Once we settled, we were visited by several humanitarian organizations, including the Cameroon Red Cross. Volunteers went from shelter to shelter to see how we were doing. They taught us how to keep our shelters clean and how to prevent diseases such as cholera and COVID-19. But most importantly, they listened to us when we talked about the hardships we had been through and all the loved ones we had lost back in Maga.

A few weeks later, we received basic items from the Cameroon Red Cross. The volunteers handed out buckets, cooking pots, blankets, soap, and dignity kits to enable our girls to take care of their personal hygiene. We are extremely grateful for this support, but unfortunately it is not enough.

When we lived in Maga, my husband had an income, we could meet our daily needs. But now that we have lost everything and are far from the land we’re familiar with, we lack food.

Access to drinking water is a difficult journey. We have to walk up to 7km to find a water point, which is very difficult without our donkeys to help us.

Our children have not been to school since the crisis. And at night we share our shelter with many others because there is not enough space.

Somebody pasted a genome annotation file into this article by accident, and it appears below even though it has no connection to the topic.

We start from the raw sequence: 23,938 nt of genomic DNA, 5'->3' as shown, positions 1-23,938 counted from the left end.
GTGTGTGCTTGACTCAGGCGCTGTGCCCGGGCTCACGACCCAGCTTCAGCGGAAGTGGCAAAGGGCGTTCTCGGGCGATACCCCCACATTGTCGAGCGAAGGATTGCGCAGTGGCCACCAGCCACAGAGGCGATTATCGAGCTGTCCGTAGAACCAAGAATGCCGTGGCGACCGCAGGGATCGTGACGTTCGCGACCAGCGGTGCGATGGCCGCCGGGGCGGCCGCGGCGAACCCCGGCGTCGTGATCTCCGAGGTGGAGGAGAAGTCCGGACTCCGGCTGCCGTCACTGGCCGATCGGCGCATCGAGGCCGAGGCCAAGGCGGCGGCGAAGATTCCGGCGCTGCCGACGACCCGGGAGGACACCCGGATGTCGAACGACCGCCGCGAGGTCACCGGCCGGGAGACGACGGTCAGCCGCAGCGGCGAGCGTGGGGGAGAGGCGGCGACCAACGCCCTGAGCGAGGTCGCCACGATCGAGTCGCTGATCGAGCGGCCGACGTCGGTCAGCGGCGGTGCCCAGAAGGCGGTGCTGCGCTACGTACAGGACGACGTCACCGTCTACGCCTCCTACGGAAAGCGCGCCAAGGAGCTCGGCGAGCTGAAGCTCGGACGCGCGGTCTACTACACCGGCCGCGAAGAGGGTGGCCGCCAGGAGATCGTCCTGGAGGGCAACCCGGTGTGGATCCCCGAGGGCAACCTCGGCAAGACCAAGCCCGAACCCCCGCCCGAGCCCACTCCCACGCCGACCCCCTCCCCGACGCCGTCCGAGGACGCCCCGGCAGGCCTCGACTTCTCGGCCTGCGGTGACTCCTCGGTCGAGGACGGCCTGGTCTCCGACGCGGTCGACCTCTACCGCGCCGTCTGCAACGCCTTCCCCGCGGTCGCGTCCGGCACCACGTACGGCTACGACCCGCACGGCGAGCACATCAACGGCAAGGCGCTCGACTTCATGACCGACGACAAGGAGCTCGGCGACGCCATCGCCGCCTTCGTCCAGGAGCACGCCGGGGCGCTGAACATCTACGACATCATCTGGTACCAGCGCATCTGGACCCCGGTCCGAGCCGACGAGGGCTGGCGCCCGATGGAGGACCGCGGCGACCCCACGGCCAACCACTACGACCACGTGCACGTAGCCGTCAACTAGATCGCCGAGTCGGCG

We are grateful to receive weekly visits from nurses who come to see our children, vaccinate them, and give us treatments for diseases. And we hope to receive further assistance from the Cameroon Red Cross Society.

For the moment, we do not plan to return to Maga. The after-effects of the crisis are too fresh in our minds and the tension has not yet subsided. We want to stay here for now because we are safe. But we need support."

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The Cameroon Red Cross, with DREF support, has provided household items, water, hygiene supplies and dignity kits to 299 households in Bogo and Pette, in addition to running awareness campaigns on disease prevention and peace culture. We are currently considering how we can best provide further assistance to communities—potentially through cash assistance.

Speaking about the response, IFRC Regional Disaster Management Coordinator, Josuane Tene, said "At this stage, the needs identified are multifaceted. The shelters provided by humanitarian partners are not sufficient. Many of them are makeshift shelters and with the rainy season approaching, which is usually very severe in this part of the country, those affected need safe shelters. They also struggle to feed themselves properly. Cash assistance and livelihood support will certainly help them to meet their needs with dignity."

The IFRC’s Disaster Response Emergency Fund (DREF) is a central pot of money through which we can quickly release money to National Societies—enabling them to prepare for, and respond to, small and medium-sized disasters like the conflict in northern Cameroon. You can donate to the DREF today to support people just like Madi.

The IFRC also provides country support to the Cameroon Red Cross, and other National Societies in the region, through our Cluster Delegation based in Yaoundé, Cameroon. You can learn about this work in our cluster support plan for 2022.